Dominion is a card game like no other I’ve played before. It’s produced by Rio Grande Games and fits into the genre of collectible card games, similar to phenomenally popular games like Magic: the Gathering. The craze of playing, trading and competing with MtG decks completely
was ignored by passed me by when I was younger – so the systems in place in Dominion were both new and refreshing to me when I started playing it a while back.
Dominion has a very simple game mechanic behind it; and you win by buying the most victory points before one of the two end conditions are met.
Every player has a separate deck of cards dealt to them, one that they can expand by buying cards from a communal market place in the centre. Each 5 card hand you deal from your own deck enables you to play one card and buy another.
Very simple and easy to remember.
The complications and strategy arise from how the purchased cards affect your future goes. You can simply buy more money, so in future hands you’re likely to have a few higher valued currency cards among your 5 dealt cards. Or you could attempt to increase the number of actions you can play per hand. How about increasing the number of purchases you can make, so instead of just buying 1 card each go you buy several?
The simplicity of its dynamic also gives Dominion vast levels of complexity too. Although on a specific hand you may not have many (sometimes any) options, on the long run there are countless routes to victory.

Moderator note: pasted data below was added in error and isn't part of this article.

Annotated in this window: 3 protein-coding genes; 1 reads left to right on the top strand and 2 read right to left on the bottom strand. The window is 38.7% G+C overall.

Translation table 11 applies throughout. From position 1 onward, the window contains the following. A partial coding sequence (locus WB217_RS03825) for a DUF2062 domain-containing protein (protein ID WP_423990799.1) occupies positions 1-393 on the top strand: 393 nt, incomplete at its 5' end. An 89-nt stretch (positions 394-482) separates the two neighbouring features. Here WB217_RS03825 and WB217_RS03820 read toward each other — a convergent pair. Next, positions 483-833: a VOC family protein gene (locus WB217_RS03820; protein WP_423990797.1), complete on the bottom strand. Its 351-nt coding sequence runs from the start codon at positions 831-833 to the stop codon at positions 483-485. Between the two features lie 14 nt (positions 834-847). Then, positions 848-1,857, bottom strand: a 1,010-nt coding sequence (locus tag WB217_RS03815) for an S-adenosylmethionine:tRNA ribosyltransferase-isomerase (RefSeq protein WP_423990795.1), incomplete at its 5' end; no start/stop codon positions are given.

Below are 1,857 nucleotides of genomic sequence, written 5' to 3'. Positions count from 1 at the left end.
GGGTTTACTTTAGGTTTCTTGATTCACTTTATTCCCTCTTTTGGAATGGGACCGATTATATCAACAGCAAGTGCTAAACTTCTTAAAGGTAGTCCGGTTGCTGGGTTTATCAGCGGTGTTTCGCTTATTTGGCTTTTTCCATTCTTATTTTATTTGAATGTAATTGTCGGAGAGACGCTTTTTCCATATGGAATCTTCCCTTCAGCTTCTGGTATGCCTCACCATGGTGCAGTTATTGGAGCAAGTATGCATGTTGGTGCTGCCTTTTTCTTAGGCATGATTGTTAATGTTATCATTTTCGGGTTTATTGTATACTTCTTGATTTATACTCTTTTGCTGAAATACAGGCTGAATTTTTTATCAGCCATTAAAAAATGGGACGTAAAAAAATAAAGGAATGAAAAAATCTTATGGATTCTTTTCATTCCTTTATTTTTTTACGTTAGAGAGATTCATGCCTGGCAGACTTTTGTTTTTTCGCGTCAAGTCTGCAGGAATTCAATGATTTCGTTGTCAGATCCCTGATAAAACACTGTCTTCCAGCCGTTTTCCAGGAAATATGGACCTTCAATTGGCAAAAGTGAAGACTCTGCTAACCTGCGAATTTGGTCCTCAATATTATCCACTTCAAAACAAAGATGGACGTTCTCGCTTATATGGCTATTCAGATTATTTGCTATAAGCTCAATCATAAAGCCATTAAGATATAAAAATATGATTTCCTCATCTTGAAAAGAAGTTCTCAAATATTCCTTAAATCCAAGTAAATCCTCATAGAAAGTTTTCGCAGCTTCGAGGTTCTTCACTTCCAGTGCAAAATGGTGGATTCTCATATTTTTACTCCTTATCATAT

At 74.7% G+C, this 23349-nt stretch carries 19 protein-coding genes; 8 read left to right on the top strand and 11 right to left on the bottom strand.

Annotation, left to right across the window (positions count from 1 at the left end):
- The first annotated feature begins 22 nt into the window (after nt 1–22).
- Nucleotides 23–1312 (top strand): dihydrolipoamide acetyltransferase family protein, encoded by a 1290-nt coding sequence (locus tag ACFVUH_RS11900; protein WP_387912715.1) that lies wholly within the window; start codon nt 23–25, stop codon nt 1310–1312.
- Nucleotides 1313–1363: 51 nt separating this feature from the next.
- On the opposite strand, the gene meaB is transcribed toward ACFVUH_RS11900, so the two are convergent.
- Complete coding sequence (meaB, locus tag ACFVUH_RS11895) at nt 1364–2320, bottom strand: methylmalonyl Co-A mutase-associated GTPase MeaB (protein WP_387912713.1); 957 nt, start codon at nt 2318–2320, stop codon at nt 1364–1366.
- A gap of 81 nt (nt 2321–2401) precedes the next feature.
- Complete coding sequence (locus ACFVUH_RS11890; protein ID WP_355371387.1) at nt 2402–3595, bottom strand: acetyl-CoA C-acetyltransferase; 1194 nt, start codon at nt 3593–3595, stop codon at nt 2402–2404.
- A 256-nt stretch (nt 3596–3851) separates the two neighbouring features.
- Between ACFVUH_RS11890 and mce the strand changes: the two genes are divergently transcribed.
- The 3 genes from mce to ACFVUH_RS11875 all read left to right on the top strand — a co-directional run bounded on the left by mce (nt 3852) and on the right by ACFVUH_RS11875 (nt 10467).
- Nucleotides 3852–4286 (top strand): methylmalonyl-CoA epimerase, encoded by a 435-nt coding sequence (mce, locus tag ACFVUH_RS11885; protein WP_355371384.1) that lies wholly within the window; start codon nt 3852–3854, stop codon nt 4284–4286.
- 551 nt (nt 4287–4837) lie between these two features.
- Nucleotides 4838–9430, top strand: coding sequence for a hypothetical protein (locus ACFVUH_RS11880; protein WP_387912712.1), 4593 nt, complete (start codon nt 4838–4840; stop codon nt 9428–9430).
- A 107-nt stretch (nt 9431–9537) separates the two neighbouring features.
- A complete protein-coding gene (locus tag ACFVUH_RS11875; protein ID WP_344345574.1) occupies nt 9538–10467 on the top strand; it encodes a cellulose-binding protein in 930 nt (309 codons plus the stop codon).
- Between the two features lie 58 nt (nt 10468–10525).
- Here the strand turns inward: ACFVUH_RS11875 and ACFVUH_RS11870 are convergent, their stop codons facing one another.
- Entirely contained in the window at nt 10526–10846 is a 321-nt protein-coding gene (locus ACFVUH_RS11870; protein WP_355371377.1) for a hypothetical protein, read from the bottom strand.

Dominion strategies range from the very simple ‘buy cards at random’ approach, to very complicated methods of purchasing similar cards in groups while the currency cards in your hand equal certain proportions of the deck… (or something!).
One thing you must be aware of is ‘deck inflation’, or ‘deck bloat’, basically a term referring to the following fact; the more cards you buy, the less money you’ll have in each subsequent hand (on average)… unless you’re buying currency cards. In section 2 of this short article, it explains why you may even want to turn down free money cards!
It’s a great game and can be played with up to 6 people using the Intrigue expansion packs; it has quick game flow and you’re usually constantly busy with one task or another. A good quality in any game, who wants to be sat there doing nothing after all!
Dominion, playing again and again
With over 500 cards you get quite a lot in the box too. Although you don’t even use half the cards at any one time, so the choice of cards to buy every game will change. Meaning your golden strategy you discovered last game may just be the worst possible method this time.
Re-playability, although possibly not an actual word, is definitely a quality that helps games stand out from the seemingly endless number being produced these days. Dominion can be played several times in a row using different combinations of cards and you’ll feel like you’re playing a completely different game each time.
Needless to say that Dominion has also picked up a Spiel des Jahres award in 2009 too, recognising its brilliance as a card game.
For a bit more reading; check out this link if you’re interested in how games are designed in general, or how Donald Vaccarino came up with the idea of Dominion